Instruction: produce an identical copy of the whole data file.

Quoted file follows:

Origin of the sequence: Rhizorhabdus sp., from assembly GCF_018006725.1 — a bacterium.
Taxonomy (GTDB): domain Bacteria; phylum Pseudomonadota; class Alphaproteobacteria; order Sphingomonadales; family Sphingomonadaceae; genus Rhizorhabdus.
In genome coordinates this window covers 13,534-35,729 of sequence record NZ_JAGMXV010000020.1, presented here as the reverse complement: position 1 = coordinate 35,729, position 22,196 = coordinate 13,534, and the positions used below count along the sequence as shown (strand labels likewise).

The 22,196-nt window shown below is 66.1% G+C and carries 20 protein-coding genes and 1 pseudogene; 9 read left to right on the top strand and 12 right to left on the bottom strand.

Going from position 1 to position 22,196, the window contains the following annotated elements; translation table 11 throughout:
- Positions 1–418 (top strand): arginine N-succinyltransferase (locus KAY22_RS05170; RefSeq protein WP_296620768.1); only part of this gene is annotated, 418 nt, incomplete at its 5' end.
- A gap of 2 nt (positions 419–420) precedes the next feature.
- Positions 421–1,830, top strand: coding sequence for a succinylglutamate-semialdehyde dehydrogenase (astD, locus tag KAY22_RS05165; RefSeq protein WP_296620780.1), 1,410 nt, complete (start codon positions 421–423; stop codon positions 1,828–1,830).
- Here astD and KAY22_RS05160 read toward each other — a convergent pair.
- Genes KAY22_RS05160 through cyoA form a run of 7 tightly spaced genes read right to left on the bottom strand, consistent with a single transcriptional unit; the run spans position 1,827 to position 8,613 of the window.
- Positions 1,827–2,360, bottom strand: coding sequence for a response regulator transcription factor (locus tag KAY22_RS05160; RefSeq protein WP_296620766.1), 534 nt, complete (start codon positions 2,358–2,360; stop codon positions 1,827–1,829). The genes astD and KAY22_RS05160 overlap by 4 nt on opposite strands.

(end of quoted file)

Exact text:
Origin of the sequence: Rhizorhabdus sp., from assembly GCF_018006725.1 — a bacterium.
Taxonomy (GTDB): domain Bacteria; phylum Pseudomonadota; class Alphaproteobacteria; order Sphingomonadales; family Sphingomonadaceae; genus Rhizorhabdus.
In genome coordinates this window covers 13,534-35,729 of sequence record NZ_JAGMXV010000020.1, presented here as the reverse complement: position 1 = coordinate 35,729, position 22,196 = coordinate 13,534, and the positions used below count along the sequence as shown (strand labels likewise).

The 22,196-nt window shown below is 66.1% G+C and carries 20 protein-coding genes and 1 pseudogene; 9 read left to right on the top strand and 12 right to left on the bottom strand.

Going from position 1 to position 22,196, the window contains the following annotated elements; translation table 11 throughout:
- Positions 1–418 (top strand): arginine N-succinyltransferase (locus KAY22_RS05170; RefSeq protein WP_296620768.1); only part of this gene is annotated, 418 nt, incomplete at its 5' end.
- A gap of 2 nt (positions 419–420) precedes the next feature.
- Positions 421–1,830, top strand: coding sequence for a succinylglutamate-semialdehyde dehydrogenase (astD, locus tag KAY22_RS05165; RefSeq protein WP_296620780.1), 1,410 nt, complete (start codon positions 421–423; stop codon positions 1,828–1,830).
- Here astD and KAY22_RS05160 read toward each other — a convergent pair.
- Genes KAY22_RS05160 through cyoA form a run of 7 tightly spaced genes read right to left on the bottom strand, consistent with a single transcriptional unit; the run spans position 1,827 to position 8,613 of the window.
- Positions 1,827–2,360, bottom strand: coding sequence for a response regulator transcription factor (locus tag KAY22_RS05160; RefSeq protein WP_296620766.1), 534 nt, complete (start codon positions 2,358–2,360; stop codon positions 1,827–1,829). The genes astD and KAY22_RS05160 overlap by 4 nt on opposite strands.